There’s nothing so comforting as a well-turned thought, especially when, like that one, it allows us to view our own foolishness with a cool and sophisticated eye. That’s why aphorisms wear so well: They claim a brief order for the mind that arrives like a moment of physical grace for the clumsy. Reading them, we feel poised for wisdom.
Sébastien-Roch Nicolas Chamfort (generally known by just the last of these several names), a French aphorist who was born in 1741 and died in 1794), was a master of the most delicate art of capturing crystalline thoughts in words:
In affairs of importance men show themselves at their best advantage; in small matters they are seen as they are.
Someone said that Providence was the Christian name of chance; a pious soul might say that chance is a familiar name for Providence.
An ultimately rueful revolutionary, Chamfort was a moralist whose irony was finely tuned to the turbulent temper of his times, the foibles of social behavior, and the practical virtues of venerable vices. In Products of the Perfected Civilization: Selected Writings of Chamfort, American poet W. S. Merwin has selected, introduced, and artfully translated a feast of Chamfort’s maxims, aphorisms, and anecdotes. His endlessly browsable book provides a fascinating portrait of the age (and of such contemporaries as Voltaire, Laclos, de Sade, and Casanova) as well as a plethora of perfectly pitched bons mots that are a delight to ponder—and, at opportune moments, if you’re quick enough, repeat.
On the Playing Fields of Trinidad
Beyond a Boundary by C. L. R. James (1901–1989) is one of the best and most surprising sports books a reader can discover. Best, because it evokes, with wit and great style, the spell of awe, action, facts, and figures a game can cast over a boyhood, thereby informing a fan’s spirit for a lifetime; surprising because its subject is cricket and its author was a Marxist revolutionary of enormous intellectual sophistication and ardent political convictions, a pioneer of the modern African liberation movement.
C. L. R. James was born in Trinidad and grew up in a house that faced a cricket ground. By standing on a chair and looking out the window, “a small boy . . . could watch practice every afternoon and matches on Saturday.” Which is just what the young James did whenever he wasn’t outside playing cricket and running around himself — or inside reading Vanity Fair (which he did obsessively, beginning at the age of eight, to the point where he knew pages of Thackeray’s famous novel by heart). Although his fascination with cricket lore and his intense extracurricular reading diverted his attention from his studies at the Queen’s Royal College, the government secondary school in which he was enrolled at the age of ten, all three focuses of his formative years — cricket, literature, and Oxbridge-inflected education — infused his mind with the English public school code. Fundamental to this was a sense of sportsmanship and fair play epitomized in the competitive etiquette of the sport he loved. One of the revelations of this book is the way James persuasively suggests that certain elements of the British imperial legacy are the seeds from which his later commitment to social justice grew.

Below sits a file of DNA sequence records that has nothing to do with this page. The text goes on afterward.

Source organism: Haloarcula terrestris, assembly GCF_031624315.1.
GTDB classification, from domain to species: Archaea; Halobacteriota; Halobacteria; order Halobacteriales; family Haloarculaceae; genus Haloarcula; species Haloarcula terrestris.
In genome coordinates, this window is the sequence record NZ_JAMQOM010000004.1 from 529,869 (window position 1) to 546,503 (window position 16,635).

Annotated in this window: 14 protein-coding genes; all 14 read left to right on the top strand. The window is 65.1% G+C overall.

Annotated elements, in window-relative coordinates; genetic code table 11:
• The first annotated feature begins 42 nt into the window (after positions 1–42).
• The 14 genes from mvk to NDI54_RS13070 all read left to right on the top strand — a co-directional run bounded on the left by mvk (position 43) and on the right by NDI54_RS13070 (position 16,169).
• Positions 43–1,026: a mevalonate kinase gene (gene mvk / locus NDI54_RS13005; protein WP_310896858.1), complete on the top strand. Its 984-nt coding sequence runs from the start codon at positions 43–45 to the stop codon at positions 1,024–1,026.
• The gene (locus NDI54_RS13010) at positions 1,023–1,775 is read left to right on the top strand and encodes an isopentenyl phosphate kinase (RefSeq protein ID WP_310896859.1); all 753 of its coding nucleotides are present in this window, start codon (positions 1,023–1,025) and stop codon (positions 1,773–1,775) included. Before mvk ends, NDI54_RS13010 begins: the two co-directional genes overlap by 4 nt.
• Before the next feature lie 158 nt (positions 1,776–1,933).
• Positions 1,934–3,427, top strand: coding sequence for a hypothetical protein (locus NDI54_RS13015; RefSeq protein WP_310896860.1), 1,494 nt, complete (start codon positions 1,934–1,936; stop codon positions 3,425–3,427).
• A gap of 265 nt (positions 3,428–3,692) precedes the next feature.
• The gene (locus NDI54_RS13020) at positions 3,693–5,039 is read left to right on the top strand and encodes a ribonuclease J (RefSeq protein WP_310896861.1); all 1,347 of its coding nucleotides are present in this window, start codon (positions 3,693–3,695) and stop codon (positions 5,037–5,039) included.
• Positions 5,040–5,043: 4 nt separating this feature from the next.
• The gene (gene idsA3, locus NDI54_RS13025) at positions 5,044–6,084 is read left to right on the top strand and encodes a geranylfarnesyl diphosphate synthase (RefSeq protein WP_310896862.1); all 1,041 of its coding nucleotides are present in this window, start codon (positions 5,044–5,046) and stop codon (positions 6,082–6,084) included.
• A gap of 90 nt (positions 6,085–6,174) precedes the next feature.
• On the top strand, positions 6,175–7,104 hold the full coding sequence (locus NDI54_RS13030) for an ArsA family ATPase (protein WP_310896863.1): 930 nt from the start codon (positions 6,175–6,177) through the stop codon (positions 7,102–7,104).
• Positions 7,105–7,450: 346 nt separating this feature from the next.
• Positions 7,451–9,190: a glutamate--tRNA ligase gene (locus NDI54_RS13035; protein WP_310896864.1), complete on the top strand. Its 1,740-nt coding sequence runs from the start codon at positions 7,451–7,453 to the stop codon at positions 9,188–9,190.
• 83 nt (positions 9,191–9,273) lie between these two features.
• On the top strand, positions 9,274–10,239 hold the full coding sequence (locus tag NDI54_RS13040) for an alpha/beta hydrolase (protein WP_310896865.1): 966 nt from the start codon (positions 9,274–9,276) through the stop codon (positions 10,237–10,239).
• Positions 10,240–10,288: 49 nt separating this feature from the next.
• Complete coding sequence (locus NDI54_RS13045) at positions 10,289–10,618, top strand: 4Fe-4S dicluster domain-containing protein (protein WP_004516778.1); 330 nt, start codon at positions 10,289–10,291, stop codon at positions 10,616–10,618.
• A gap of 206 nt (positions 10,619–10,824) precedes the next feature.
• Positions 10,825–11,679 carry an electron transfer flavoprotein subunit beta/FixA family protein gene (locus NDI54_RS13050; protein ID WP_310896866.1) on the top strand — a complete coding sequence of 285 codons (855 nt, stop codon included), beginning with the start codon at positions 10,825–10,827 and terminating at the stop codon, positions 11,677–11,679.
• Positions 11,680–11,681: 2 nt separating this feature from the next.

“Cricket is a game of high and difficult technique,” James writes. “If it were not it could not carry the load of social response and implications which it carries.” James deftly traces those implications, engaging serious questions about race, class, and colonialism, and about the political, psychological, and sociological significance of sports in general; yet the book never loses its autobiographical emotion or the transporting charm of the author’s lifelong reverence for the game and the lessons it has to teach. He brilliantly illuminates the dramatic and aesthetic pleasures spectators find upon a playing field, as well as the abilities and inspirations of particular players, from the legendary Victorian W. G. Grace (“the best-known Englishman of his time”) to the members of the triumphant West Indian side, led by Frank Worrell, the first black captain, that bested Australia in the famous Test matches of 1961.
Considering those contests, and Worrell’s teammate, Garfield Sobers, James offers a description an American sportswriter might once have applied to Ted Williams or Joe DiMaggio: “Never was such ease and certainty of stroke, such early seeing of the ball and such late, leisured play, such command by a batsman not only of the bowling but of himself. He seemed to be expressing a personal vision.” That’s just what James does in this memorable, singular book, and the force of his vision — alert with political insights and sociological analyses — is all the more powerful because it never precludes a fan’s joy, nor the sharing of it.
The Soul of Laundry
If only our habits were holy, every minute would illuminate our book of hours. And yet, the necessities that nag our days blot the progress of our thoughts and praise; they’re intractable obstacles between the soul and the consolation it always means to seek. But since the spirit, left to its own devices, knows no certainty in its method of sublime pursuit, perhaps we’d serve it better by concentrating on the work at hand, finding in our daily tasks not the definition of our selves but the grace that can reach us through what Kathleen Norris calls “the quotidian mysteries.” I guarantee that her marvelous and surprising book, The Quotidian Mysteries: Laundry, Liturgy, and “Women’s Work,” will be the most life-enhancing essay on household chores you’ll ever read. It’s personal, playful, profound, and provocative.